• Why are you interested in solving the problem? If the problem doesn't interest you and you are only doing it for the money, you won't last long. Or if it just seems like a sexy topic – I'm doing machine learning stuff because everyone is doing it. When you run into the first problem, you won't be bothering waking up early in the morning. But if you're emotionally attached to the topic, then you're much more likely to achieve something.
  • Why you and your team? There are at least ten other teams out there in the wild, doing the same thing in quite a similar way. Why out of those ten should you be the one winning this contest? What's your edge?
  • Why now? Startups often come up with ideas that could have been achieved technologically already 10 years ago. In this case, the investor always wonders why it hasn't been done before. If you don't know how to answer that question, it means you don't know enough about the market. And that sends a signal to the investor. You have to know the trend, what has changed in the customer behavior preferences, and why now is the right time to do it.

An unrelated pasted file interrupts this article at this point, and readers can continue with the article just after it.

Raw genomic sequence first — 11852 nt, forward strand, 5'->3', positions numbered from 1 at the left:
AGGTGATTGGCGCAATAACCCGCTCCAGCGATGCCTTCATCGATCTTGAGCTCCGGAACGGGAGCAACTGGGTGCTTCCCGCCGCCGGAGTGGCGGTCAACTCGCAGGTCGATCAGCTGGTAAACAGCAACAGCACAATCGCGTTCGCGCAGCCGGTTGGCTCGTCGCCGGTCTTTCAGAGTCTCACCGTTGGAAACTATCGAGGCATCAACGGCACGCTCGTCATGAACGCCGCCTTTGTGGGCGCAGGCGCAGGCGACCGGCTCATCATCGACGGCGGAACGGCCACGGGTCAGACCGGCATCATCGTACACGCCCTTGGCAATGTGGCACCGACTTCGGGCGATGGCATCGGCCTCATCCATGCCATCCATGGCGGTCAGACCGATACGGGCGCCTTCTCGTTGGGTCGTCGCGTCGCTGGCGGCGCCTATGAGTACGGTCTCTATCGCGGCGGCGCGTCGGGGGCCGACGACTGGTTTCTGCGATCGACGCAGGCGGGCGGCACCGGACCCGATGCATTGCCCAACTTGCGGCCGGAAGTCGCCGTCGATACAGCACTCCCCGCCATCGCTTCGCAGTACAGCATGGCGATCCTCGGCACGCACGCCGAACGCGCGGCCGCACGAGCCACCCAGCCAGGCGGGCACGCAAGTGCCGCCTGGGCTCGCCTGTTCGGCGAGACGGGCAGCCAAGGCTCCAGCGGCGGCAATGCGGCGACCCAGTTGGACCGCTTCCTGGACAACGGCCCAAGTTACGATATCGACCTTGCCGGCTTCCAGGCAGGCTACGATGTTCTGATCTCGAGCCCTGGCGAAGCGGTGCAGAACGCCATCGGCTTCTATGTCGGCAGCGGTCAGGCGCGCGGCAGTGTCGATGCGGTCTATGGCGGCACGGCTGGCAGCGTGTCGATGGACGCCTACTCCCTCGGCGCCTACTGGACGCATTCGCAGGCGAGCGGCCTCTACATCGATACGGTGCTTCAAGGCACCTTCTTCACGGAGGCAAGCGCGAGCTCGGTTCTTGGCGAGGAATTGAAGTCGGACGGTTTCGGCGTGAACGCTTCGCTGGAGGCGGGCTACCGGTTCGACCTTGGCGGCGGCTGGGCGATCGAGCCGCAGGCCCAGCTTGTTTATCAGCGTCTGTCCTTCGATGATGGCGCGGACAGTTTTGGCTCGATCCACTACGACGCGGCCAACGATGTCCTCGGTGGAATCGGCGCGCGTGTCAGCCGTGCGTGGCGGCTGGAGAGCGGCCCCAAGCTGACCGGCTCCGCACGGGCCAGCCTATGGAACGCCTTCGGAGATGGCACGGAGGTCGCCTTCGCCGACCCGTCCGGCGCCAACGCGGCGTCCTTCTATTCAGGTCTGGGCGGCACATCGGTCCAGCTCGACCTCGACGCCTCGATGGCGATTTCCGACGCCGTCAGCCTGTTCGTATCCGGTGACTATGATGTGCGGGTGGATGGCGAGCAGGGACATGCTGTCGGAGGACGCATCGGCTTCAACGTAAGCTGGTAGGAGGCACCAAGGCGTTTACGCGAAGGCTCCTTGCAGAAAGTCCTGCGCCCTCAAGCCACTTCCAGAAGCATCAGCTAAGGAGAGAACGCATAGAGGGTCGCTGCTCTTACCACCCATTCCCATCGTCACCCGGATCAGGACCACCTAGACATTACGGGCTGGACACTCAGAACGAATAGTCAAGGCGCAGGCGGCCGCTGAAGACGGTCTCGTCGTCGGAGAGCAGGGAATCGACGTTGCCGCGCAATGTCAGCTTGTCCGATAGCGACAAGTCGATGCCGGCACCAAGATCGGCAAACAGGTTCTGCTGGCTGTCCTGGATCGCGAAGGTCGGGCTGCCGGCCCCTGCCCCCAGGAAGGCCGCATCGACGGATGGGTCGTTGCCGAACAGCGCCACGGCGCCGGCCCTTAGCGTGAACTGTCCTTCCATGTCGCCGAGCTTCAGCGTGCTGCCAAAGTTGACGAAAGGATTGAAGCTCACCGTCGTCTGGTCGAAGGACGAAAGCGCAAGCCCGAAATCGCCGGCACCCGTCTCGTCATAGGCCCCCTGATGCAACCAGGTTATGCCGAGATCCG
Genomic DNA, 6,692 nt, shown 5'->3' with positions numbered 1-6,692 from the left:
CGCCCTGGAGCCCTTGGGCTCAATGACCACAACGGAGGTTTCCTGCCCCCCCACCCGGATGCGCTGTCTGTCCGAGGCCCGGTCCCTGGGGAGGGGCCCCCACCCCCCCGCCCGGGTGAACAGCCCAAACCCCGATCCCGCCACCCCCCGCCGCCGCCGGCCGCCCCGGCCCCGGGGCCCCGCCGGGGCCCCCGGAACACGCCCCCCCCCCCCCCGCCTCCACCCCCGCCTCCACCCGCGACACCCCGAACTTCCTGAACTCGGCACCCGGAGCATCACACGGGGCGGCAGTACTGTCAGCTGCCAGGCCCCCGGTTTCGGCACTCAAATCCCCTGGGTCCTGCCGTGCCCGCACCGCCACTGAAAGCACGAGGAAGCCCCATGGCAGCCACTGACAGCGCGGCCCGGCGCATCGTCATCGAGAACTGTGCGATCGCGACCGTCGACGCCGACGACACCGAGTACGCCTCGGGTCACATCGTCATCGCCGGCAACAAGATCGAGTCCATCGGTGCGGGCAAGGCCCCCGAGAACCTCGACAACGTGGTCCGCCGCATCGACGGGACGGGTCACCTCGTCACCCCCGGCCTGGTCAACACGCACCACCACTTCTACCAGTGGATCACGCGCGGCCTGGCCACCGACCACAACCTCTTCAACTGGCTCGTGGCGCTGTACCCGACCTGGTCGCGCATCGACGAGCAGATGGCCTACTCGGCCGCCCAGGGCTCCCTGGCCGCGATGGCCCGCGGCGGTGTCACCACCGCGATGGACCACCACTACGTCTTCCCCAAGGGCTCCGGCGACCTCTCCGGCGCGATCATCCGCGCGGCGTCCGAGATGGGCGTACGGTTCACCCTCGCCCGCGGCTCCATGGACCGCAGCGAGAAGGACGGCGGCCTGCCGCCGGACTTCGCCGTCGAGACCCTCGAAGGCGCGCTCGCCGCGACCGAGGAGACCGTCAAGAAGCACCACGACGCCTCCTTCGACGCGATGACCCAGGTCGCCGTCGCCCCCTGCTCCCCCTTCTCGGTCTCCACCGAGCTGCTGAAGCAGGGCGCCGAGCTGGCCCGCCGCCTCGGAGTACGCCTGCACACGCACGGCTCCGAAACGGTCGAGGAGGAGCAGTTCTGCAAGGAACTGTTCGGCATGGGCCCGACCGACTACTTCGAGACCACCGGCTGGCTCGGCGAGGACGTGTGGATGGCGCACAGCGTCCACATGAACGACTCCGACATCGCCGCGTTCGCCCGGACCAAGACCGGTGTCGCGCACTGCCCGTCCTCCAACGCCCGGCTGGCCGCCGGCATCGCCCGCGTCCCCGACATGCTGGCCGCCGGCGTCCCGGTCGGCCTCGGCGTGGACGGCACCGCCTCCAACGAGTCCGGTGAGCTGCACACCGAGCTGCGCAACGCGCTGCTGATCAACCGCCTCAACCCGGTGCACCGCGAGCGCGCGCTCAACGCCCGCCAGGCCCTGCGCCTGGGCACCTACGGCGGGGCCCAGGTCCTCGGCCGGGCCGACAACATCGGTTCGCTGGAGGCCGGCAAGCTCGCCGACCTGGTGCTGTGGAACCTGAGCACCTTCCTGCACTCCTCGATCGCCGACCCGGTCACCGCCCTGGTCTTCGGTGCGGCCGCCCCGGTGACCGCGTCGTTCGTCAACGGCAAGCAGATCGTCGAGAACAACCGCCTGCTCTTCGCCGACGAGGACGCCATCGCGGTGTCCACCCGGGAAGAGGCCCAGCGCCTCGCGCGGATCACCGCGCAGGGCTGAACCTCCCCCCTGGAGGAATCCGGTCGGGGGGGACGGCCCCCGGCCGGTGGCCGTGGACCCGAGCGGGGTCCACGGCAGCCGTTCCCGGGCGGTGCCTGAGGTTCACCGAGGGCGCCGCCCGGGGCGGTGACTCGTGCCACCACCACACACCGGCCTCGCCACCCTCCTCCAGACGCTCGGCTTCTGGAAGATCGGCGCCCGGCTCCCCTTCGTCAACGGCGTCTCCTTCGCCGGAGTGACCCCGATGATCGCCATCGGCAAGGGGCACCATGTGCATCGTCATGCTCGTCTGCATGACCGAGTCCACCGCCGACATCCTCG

Answers to these questions will form a story that the investor wants to hear regardless of the stage. Lates on, each phase has its nuances.

Investors mainly invest in the team, not in the idea. If you have a good team, and for some reason, the idea fails, they can pivot and take on the next idea.

Yes, it depends. There are different investors. The founder of the American startup accelerator 500 Startups has said, that he invests in awesome ideas and technical solutions. Management can be replaced, but finding a fierce technological solution and idea is difficult. That's what he believes. But mainly, in the early phase, investors invest in teams.

Speaking of the importance of the team, another good example is Bolt, who launched when Uber was already on the market. Against all odds, they're outperforming Uber in several markets. The uniqueness of an idea often determines nothing.